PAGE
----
31      However, it must be pointed out that the present case does not fall under any of the hypotheses set out in the preceding paragraph. On the contrary, the description of the legal and factual framework of the main proceedings contained in the order for reference shows – and that, indeed, was confirmed at the hearing – that the resolution of the dispute before the national court requires, inter alia, that that court obtain a series of explanations concerning the expressions ‘extraction’ and ‘substantial part’, evaluated qualitatively or quantitatively, of the contents of a database within the meaning of Article 7 of Directive 96/9.

32      It must be added that, in the procedure referred to in Article 234 EC, which is based on a clear separation of functions between the national courts and the Court of Justice, any assessment of the facts in the case is a matter for the national court. However, in order to give the national court a useful answer, the Court may, in a spirit of cooperation with national courts, provide it with all the guidance that it deems necessary (Case C‑49/07 MOTOE [2008] ECR I‑0000, paragraph 30 and the case-law cited therein).

33      Under those circumstances, the reference for a preliminary ruling must be regarded as admissible.

 Substance

34      The first, fourth and fifth questions, which should be considered together, concern, principally, the concept of extraction, in the sense of the physical transfer of data, in the context of Directive 96/9. The second, third and sixth questions, which should also be considered together, concern, essentially, the concept of a substantial part, evaluated qualitatively or quantitatively, of the contents of a database in the same context.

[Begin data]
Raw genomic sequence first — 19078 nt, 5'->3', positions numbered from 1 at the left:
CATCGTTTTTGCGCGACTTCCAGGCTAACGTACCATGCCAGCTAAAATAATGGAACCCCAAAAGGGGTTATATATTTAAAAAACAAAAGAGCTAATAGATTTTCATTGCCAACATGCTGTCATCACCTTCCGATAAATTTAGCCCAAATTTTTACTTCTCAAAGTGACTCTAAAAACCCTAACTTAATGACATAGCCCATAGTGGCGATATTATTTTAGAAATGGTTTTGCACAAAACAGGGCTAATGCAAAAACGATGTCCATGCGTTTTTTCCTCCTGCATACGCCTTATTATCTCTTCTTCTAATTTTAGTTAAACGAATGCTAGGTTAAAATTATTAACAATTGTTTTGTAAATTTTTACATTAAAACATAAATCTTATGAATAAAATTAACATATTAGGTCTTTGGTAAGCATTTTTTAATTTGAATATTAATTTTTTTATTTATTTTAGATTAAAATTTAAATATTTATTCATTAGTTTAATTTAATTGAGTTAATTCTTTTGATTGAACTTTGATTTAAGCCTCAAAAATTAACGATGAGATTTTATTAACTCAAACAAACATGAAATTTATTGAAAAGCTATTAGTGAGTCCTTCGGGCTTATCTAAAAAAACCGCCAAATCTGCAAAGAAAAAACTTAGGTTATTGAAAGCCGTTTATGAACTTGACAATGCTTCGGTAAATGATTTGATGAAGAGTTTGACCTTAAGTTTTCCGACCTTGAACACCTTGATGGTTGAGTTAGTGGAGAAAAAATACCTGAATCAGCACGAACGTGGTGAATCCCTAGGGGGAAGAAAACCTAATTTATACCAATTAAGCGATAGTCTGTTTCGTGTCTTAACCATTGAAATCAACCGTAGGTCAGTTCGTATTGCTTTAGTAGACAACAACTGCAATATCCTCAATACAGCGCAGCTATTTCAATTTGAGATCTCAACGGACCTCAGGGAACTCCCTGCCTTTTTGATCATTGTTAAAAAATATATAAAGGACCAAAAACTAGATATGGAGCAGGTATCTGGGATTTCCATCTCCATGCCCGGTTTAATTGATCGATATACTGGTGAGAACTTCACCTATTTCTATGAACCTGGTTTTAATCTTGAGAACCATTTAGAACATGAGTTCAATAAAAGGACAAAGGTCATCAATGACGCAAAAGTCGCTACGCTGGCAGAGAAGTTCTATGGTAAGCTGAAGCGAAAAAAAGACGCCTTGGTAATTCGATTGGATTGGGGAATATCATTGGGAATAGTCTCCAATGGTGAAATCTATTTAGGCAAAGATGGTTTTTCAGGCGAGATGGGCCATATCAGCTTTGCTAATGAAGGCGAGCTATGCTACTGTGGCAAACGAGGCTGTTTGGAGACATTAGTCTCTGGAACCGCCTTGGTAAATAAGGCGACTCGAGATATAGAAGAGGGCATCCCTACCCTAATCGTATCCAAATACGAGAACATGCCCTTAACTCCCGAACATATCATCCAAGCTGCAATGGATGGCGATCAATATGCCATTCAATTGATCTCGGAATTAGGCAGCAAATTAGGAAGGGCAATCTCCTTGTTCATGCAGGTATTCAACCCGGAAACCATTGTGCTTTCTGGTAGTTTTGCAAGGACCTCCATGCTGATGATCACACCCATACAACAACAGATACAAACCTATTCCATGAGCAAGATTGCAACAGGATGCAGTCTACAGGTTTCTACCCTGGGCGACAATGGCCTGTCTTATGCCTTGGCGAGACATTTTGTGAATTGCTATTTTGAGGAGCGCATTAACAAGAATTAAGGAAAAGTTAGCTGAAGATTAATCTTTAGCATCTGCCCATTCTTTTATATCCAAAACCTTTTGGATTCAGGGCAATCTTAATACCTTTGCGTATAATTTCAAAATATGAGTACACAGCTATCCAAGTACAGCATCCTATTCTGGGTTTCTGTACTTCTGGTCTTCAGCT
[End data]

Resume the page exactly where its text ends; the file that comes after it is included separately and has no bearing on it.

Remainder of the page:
The first, fourth and fifth questions, concerning the expression ‘extraction’ within the meaning of Article 7 of Directive 96/9

35      In its first question, the national court is seeking an interpretation of the concepts of ‘permanent transfer’ and ‘temporary transfer’ used in Article 7(2)(a) of Directive 96/9 to define the concept of extraction. It also wonders when extraction is deemed to take place in regard to a database accessible by electronic means and whether the fact that the content extracted from a database is used to set up another, modified, database influences the assessment regarding the existence of such an extraction.

36      The fourth question concerns, essentially, the relevance, in the context of the assessment of the existence of extraction from a database accessible by electronic means, first, of the fact that the physical and technical characteristics of that database are to be found in the database of the alleged perpetrator of an infringement of the sui generis right and, second, of the difference between the structural organisation of the two databases concerned.